Nearly 400 middle and high school students from Alabama participated in the fourth annual Trojan Art Day on Friday, Feb. 24.
Twenty-four counties were represented at the event, and students stayed on Troy’s campus from 8:15 a.m. to roughly 2 p.m. The students participated in workshops, classes, tours and an award ceremony that closed the event.
Larry Percy, associate professor of art at Troy, lead Trojan Art Day.
“This was our fourth year, and I think it was probably our biggest and best,” Percy said. “Each year has been an expansion of the year before . . . I could not do it without the support of my chair and the full faculty.”
“In terms of providing the experiences and creating the workshops, each one of them kind of decides what they want to do.”
Percy taught a workshop on creating bowls with clay, and the other offered workshops and events ranged from sidewalk chalk drawing to digital art.
“Sarah Dismukes did calligraphy,” Percy said. “And she isn’t necessarily an expert on that, she just wanted to learn more about it herself . . . You know that old saying, ‘if you want to learn something, teach it to somebody else.’”
Troy art students were also heavily involved in Trojan Art Day, serving as ambassadors.
After each professor decides what they want to do, they identify student helpers they want personally, according to Percy.
Marcus Dorsey, a senior graphic design major from Montgomery, served as the ceramic demonstrator during the event and social media coordinator.
“Being able to work with these students and see the work that they are producing, especially at the age that they are, is just an amazing experience,” Dorsey said.
Percy said this experience was especially important for his art education students.
“They are the ones that process the work, they hang the show,” Percy said. “I have future educators here that are meeting teachers in the field and seeing their work come in . . . One day they’re gonna be doing this.”
Megan Flannigan, a sophomore art education major from Decatur, said Trojan Art Day was a great opportunity to teach and connect with middle and high school students.
“They got to design and paint their own boards… It was amazing to be able to see how their imaginations worked and to hear their laughter,” said Flannigan who had the opportunity to work with Russell Everett, lecturer of art, in the cut-out painting section.
“Trojan Art Day is about connecting with students and giving them a chance to express themselves,” Flannigan said.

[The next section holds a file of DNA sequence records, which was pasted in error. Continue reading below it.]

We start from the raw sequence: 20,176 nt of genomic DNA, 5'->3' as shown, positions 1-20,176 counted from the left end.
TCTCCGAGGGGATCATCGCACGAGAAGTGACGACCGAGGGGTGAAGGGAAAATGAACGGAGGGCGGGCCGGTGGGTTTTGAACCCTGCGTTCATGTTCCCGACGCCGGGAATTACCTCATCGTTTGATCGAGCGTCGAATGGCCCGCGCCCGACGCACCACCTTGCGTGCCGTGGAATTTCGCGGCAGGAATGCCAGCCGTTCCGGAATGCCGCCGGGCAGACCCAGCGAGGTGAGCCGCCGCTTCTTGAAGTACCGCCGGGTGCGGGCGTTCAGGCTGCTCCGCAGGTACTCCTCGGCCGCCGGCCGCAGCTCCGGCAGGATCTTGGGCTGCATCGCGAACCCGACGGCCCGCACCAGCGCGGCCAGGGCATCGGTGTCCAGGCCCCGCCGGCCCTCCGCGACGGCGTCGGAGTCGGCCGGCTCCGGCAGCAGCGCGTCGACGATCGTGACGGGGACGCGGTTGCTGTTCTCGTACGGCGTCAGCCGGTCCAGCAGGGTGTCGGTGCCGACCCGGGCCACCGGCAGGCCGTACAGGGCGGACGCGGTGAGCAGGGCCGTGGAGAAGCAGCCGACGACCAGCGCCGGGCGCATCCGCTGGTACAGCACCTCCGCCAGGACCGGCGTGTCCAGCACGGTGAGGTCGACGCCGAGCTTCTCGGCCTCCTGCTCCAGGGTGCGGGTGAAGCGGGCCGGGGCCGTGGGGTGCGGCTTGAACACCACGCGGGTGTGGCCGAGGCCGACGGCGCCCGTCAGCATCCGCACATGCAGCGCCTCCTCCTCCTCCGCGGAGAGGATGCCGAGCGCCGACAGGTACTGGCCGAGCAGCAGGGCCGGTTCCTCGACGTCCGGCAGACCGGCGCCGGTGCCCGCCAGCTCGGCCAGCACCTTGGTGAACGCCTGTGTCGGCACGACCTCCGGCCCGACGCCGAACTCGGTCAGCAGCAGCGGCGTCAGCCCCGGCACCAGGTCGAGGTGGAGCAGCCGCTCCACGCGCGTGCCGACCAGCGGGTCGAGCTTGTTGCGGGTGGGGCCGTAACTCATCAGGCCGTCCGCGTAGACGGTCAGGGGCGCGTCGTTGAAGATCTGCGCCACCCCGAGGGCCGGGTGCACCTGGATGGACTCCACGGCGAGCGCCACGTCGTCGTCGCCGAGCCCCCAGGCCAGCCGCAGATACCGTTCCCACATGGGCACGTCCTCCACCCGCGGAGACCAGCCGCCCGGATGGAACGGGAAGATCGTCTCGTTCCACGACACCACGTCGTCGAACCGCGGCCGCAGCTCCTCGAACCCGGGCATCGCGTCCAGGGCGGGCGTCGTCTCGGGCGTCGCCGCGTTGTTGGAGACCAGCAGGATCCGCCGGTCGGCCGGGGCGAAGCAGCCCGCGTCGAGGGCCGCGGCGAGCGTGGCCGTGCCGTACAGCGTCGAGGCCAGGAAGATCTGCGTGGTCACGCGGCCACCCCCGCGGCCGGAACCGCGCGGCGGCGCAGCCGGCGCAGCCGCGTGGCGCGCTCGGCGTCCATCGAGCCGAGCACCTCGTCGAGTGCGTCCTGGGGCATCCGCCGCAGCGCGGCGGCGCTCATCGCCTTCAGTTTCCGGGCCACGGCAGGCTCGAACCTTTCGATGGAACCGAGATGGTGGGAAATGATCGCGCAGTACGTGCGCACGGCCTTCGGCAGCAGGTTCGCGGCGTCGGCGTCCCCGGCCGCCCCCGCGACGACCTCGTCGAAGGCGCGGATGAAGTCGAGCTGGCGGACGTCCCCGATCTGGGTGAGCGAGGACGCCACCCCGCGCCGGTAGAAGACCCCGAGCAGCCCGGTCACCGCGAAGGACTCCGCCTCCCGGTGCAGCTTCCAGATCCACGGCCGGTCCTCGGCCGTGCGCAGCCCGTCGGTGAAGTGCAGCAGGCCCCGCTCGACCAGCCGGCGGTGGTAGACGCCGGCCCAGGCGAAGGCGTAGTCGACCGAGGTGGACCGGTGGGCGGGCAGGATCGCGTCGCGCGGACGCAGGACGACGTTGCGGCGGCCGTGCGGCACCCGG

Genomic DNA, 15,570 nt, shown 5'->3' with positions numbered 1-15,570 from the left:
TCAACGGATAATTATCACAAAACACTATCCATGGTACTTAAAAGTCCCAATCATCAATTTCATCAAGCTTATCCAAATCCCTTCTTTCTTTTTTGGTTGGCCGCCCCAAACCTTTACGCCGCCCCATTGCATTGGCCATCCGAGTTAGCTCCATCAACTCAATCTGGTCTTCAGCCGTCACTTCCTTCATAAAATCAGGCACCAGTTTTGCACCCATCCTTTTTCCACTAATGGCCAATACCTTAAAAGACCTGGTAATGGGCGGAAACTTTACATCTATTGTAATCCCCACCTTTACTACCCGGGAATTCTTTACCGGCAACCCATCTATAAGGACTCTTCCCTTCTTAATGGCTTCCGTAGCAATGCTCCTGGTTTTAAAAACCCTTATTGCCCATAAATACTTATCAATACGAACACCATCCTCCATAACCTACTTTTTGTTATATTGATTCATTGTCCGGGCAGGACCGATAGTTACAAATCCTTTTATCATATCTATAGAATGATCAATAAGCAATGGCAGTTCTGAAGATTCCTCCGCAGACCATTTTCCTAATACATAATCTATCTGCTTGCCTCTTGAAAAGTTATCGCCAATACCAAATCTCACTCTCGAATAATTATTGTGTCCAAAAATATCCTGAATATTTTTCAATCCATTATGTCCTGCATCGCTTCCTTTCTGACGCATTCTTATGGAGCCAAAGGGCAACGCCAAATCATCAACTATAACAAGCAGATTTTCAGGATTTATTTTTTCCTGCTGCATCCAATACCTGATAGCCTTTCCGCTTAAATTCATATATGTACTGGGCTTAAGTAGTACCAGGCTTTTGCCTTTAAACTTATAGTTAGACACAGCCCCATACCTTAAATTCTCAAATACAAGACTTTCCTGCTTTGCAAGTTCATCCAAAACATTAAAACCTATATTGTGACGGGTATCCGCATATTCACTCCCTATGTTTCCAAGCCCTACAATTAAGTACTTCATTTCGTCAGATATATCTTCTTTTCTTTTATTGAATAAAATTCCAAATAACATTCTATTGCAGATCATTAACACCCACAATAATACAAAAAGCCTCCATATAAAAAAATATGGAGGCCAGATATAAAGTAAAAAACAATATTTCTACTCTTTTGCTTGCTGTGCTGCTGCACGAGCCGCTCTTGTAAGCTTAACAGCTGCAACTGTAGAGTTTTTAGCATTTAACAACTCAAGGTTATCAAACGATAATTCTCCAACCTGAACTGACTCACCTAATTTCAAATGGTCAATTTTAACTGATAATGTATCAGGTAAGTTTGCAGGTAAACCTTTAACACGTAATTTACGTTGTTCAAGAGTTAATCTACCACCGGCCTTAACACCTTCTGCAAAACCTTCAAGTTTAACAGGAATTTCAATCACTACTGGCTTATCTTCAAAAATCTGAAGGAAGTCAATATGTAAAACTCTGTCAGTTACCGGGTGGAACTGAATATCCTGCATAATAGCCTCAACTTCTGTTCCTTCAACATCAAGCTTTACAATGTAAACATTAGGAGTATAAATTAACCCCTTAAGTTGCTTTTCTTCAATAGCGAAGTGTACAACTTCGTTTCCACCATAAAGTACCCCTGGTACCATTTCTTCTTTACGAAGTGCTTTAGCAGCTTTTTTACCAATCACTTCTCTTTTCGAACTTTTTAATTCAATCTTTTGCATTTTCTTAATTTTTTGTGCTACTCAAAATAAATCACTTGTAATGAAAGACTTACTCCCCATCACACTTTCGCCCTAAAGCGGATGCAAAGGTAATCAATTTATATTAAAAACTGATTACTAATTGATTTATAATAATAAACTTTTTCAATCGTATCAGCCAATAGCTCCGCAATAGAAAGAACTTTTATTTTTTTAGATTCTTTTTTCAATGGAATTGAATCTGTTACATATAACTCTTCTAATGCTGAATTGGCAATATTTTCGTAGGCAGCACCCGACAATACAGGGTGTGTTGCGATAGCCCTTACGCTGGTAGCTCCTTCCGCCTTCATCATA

Kelly Berwager, lecturer of art, assisted Percy in setting up for Trojan Art Day, and said she wanted the experience to be an eye-opener for her art education students.
“I want it to solidify the decision they made to study art education,” Berwager said. “And sometimes they go ‘this isn’t for me’ and that’s okay. You’d rather they figure it out now than get a few years into it and decide they won’t want to do this.”
An exhibition, set up by art education students, was on display in the Malone Gallery of works by middle and high school students. These works were chosen by the students’ respective teachers as part of The Visual Arts Achievement Program.
VAAP is a statewide art competition sponsored by the Alabama State Council on the Arts divided into seven districts. Troy is in district two.
“Each teacher gets to send 10 works of art, and we judge third, second, and first place,” Percy said.
The chosen winners are divided into a middle school and high school category, and these winners are honored at the awards ceremony. All of the first place winners compete at the statewide VAAP competition.
“If a student wins up there, it’s like winning a state championship in athletics,” Percy said.
Percy said that the creation of Trojan Art Day came from scheduling conflicts with VAAP’s district awards ceremony.
With the awards ceremony and workshops being on a Saturday, students weren’t attending the workshops. Percy attributed lack of attendance to busy spring weekends.
“That was brought up and it was suggested we move the event to Friday, and that’s how we came up with Trojan Art Day,” Percy said. “Now, teachers can invite their entire art student body instead of just the ten chosen to compete.”
Percy said participation was nearly maxed-out this year, so they have to limit how many students come in the future.